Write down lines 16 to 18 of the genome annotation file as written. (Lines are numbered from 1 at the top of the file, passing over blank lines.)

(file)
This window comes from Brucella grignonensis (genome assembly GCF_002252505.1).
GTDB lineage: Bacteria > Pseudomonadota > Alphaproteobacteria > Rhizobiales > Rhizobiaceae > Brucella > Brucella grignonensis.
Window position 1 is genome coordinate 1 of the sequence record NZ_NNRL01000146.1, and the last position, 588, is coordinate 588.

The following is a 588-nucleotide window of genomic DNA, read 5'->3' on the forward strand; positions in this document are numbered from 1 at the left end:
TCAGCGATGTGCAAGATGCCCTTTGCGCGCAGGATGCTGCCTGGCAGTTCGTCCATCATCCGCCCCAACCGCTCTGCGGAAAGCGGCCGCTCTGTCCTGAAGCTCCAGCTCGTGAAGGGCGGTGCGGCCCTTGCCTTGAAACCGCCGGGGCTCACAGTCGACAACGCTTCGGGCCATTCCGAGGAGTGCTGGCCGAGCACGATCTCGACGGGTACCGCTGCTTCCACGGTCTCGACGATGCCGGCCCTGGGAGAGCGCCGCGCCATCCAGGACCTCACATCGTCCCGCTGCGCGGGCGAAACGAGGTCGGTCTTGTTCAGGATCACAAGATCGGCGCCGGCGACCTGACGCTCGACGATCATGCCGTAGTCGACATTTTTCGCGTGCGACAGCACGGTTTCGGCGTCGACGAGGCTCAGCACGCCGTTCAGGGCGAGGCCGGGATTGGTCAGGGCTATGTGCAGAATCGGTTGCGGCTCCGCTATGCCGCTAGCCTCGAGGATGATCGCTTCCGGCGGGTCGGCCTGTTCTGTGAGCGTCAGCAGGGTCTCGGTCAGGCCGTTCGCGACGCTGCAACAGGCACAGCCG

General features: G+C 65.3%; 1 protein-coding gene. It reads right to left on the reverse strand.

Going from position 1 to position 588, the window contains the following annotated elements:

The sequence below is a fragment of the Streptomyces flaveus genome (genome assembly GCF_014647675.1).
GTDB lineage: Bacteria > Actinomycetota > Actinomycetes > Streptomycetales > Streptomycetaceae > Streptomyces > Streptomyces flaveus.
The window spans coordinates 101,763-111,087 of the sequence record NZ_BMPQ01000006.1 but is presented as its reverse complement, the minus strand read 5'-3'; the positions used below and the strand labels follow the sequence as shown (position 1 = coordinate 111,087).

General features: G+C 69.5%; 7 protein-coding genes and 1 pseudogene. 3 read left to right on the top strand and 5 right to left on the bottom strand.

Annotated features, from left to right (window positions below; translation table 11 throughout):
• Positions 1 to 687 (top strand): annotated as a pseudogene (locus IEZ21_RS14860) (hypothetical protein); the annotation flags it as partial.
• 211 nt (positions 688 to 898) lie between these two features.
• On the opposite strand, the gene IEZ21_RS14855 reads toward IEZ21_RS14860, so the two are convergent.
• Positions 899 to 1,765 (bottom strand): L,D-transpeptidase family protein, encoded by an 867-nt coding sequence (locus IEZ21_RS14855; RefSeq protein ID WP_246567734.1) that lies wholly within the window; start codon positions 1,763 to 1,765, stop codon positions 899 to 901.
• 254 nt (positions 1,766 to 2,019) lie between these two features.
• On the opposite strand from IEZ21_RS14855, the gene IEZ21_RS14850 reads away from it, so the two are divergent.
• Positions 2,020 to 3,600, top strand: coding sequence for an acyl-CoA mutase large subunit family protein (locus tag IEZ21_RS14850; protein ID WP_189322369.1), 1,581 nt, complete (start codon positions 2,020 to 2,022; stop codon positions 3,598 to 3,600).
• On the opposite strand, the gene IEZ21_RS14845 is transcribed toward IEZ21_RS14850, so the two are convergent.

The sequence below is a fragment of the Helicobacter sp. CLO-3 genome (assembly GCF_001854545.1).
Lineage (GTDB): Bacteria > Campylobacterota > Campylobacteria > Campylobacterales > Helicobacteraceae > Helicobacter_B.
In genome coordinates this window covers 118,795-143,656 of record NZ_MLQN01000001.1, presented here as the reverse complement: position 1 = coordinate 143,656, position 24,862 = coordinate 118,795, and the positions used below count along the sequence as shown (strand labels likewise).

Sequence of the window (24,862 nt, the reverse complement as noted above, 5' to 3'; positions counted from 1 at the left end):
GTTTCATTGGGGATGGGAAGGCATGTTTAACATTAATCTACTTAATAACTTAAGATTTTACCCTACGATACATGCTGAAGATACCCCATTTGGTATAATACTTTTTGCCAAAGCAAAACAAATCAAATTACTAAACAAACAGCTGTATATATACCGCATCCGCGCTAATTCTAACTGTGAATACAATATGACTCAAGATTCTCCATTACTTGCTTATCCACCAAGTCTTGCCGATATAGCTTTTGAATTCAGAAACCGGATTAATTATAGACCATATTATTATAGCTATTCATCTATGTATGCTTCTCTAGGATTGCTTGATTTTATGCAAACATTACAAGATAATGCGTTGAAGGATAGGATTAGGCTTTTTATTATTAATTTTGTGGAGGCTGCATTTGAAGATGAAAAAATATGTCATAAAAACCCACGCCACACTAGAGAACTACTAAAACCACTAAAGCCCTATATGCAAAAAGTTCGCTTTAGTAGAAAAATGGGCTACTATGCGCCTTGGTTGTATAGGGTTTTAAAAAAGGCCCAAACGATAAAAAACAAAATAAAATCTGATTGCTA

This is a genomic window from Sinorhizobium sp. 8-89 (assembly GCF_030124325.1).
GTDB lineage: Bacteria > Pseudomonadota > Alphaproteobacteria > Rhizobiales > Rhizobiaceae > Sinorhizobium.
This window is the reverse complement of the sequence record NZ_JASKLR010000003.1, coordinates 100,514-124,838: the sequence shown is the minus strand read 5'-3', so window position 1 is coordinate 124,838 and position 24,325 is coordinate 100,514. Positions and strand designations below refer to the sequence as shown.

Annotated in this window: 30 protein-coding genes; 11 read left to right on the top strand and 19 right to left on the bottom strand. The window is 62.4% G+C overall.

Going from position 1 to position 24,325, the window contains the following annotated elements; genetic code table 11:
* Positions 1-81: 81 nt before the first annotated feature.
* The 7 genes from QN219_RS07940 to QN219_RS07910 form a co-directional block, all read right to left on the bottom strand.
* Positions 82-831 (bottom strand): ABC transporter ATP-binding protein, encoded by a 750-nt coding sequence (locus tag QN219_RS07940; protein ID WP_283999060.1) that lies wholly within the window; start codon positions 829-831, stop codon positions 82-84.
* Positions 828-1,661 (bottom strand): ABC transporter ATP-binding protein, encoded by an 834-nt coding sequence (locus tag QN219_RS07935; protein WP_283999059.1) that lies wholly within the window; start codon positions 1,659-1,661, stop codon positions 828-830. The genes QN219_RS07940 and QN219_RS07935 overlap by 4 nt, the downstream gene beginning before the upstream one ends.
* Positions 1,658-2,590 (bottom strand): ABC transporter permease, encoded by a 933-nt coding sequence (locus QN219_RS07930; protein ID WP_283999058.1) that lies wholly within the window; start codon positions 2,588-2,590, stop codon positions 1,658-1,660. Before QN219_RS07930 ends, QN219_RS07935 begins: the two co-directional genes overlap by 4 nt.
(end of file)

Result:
• Positions 899 to 1,765 (bottom strand): L,D-transpeptidase family protein, encoded by an 867-nt coding sequence (locus IEZ21_RS14855; RefSeq protein ID WP_246567734.1) that lies wholly within the window; start codon positions 1,763 to 1,765, stop codon positions 899 to 901.
• 254 nt (positions 1,766 to 2,019) lie between these two features.
• On the opposite strand from IEZ21_RS14855, the gene IEZ21_RS14850 reads away from it, so the two are divergent.